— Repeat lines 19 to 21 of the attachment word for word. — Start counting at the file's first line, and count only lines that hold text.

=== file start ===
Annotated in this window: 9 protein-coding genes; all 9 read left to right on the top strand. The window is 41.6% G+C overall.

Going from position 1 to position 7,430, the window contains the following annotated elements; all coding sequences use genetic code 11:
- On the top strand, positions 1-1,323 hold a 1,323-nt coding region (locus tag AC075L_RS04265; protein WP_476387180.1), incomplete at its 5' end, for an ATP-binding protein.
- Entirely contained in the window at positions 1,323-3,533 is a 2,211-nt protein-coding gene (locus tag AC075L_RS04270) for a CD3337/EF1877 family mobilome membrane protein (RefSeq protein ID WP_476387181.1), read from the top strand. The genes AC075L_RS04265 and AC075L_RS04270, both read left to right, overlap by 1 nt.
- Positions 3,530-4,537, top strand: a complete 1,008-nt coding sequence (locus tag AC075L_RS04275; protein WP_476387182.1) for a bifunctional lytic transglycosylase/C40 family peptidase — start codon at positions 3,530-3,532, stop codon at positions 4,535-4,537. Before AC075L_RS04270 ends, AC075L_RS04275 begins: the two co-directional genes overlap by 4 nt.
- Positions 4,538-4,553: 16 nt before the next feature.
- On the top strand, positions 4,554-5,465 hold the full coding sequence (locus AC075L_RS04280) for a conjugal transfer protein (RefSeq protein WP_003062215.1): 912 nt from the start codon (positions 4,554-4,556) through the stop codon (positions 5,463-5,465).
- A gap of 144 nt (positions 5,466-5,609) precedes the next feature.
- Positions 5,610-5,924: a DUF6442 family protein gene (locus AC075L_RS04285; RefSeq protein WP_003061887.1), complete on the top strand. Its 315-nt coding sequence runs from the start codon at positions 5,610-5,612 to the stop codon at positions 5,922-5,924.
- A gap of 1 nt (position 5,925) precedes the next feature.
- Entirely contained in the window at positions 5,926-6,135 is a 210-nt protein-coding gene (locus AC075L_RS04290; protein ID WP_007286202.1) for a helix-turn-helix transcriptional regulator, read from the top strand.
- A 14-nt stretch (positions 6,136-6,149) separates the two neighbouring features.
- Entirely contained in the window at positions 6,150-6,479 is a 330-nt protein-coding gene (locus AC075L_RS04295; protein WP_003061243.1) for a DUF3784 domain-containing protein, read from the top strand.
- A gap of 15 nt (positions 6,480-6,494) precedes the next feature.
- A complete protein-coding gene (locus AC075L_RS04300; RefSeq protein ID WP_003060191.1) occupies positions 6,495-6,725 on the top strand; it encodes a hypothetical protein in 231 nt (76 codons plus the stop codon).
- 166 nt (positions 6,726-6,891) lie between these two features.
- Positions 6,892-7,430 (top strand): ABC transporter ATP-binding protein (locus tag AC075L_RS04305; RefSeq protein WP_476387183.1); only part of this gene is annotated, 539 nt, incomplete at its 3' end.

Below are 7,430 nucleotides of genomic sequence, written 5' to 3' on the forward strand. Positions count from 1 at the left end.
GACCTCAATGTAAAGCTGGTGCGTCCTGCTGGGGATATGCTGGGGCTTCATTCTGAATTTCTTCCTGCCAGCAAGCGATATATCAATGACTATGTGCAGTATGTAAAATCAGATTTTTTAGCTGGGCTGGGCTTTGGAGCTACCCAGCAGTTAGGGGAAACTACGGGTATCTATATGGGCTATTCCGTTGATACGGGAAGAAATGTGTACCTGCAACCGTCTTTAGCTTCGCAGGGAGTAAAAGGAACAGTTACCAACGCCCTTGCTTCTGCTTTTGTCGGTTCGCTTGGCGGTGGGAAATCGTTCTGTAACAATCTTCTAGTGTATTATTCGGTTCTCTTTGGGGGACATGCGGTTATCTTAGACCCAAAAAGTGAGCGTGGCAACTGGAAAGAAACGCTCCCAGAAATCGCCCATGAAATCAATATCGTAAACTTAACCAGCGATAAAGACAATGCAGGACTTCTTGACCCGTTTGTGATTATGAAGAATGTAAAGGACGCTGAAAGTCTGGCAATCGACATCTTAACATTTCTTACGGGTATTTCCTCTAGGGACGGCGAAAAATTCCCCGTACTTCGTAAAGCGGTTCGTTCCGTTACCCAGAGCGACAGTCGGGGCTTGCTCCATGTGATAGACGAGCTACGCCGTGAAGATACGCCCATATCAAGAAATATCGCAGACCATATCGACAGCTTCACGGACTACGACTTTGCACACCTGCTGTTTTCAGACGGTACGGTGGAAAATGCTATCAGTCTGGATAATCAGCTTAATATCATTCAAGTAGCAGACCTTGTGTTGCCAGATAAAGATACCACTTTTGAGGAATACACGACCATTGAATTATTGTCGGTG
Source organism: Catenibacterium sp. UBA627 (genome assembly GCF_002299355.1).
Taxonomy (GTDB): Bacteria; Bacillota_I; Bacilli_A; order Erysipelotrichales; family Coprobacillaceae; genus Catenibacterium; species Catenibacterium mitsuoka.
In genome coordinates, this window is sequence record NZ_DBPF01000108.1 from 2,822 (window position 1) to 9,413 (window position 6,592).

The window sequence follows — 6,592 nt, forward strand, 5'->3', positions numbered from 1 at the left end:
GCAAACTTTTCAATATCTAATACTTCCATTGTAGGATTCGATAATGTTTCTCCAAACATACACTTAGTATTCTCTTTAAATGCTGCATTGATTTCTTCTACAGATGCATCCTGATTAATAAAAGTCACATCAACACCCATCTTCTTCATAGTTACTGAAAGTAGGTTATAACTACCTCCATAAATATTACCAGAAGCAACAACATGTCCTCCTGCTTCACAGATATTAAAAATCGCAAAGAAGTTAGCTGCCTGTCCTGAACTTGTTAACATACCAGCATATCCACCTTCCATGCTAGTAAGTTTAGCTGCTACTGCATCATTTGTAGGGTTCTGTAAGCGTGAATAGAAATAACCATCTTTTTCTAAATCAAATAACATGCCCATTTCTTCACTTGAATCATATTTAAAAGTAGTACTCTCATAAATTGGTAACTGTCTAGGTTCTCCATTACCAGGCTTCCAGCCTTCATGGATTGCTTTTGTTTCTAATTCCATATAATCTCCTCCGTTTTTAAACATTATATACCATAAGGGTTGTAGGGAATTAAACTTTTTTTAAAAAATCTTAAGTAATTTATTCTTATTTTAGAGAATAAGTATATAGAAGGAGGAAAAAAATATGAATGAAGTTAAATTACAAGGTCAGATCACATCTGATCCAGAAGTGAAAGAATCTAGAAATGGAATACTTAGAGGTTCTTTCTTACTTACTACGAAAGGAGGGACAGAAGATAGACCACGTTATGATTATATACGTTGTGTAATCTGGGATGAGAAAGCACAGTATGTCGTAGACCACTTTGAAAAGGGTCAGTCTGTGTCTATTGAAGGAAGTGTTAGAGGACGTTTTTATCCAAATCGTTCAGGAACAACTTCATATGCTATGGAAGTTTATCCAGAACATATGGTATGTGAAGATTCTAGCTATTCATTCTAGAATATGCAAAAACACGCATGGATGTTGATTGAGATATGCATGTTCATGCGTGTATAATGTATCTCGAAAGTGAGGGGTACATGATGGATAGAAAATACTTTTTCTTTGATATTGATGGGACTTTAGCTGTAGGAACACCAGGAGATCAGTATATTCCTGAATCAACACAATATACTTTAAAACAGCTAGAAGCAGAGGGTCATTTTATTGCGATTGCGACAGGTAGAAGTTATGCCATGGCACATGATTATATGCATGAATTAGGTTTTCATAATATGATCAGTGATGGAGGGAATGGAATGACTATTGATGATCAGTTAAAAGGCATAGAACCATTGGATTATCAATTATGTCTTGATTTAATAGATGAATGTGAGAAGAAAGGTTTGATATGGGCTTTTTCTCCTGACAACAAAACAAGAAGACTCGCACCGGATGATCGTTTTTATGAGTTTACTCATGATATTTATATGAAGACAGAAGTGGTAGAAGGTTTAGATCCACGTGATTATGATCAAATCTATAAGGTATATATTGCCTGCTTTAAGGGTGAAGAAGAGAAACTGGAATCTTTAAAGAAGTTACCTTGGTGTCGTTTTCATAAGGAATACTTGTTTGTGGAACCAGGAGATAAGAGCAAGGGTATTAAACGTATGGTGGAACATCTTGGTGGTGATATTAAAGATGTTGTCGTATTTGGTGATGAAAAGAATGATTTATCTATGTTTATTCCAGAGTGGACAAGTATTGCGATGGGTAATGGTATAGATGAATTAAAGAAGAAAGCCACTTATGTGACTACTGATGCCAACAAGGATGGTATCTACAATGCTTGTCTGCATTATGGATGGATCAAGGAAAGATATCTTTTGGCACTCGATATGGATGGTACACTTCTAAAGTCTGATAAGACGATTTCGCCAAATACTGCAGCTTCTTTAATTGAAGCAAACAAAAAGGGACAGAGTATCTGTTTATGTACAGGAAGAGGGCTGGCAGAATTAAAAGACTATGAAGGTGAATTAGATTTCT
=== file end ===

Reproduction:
GACCTCAATGTAAAGCTGGTGCGTCCTGCTGGGGATATGCTGGGGCTTCATTCTGAATTTCTTCCTGCCAGCAAGCGATATATCAATGACTATGTGCAGTATGTAAAATCAGATTTTTTAGCTGGGCTGGGCTTTGGAGCTACCCAGCAGTTAGGGGAAACTACGGGTATCTATATGGGCTATTCCGTTGATACGGGAAGAAATGTGTACCTGCAACCGTCTTTAGCTTCGCAGGGAGTAAAAGGAACAGTTACCAACGCCCTTGCTTCTGCTTTTGTCGGTTCGCTTGGCGGTGGGAAATCGTTCTGTAACAATCTTCTAGTGTATTATTCGGTTCTCTTTGGGGGACATGCGGTTATCTTAGACCCAAAAAGTGAGCGTGGCAACTGGAAAGAAACGCTCCCAGAAATCGCCCATGAAATCAATATCGTAAACTTAACCAGCGATAAAGACAATGCAGGACTTCTTGACCCGTTTGTGATTATGAAGAATGTAAAGGACGCTGAAAGTCTGGCAATCGACATCTTAACATTTCTTACGGGTATTTCCTCTAGGGACGGCGAAAAATTCCCCGTACTTCGTAAAGCGGTTCGTTCCGTTACCCAGAGCGACAGTCGGGGCTTGCTCCATGTGATAGACGAGCTACGCCGTGAAGATACGCCCATATCAAGAAATATCGCAGACCATATCGACAGCTTCACGGACTACGACTTTGCACACCTGCTGTTTTCAGACGGTACGGTGGAAAATGCTATCAGTCTGGATAATCAGCTTAATATCATTCAAGTAGCAGACCTTGTGTTGCCAGATAAAGATACCACTTTTGAGGAATACACGACCATTGAATTATTGTCGGTG
Source organism: Catenibacterium sp. UBA627 (genome assembly GCF_002299355.1).
Taxonomy (GTDB): Bacteria; Bacillota_I; Bacilli_A; order Erysipelotrichales; family Coprobacillaceae; genus Catenibacterium; species Catenibacterium mitsuoka.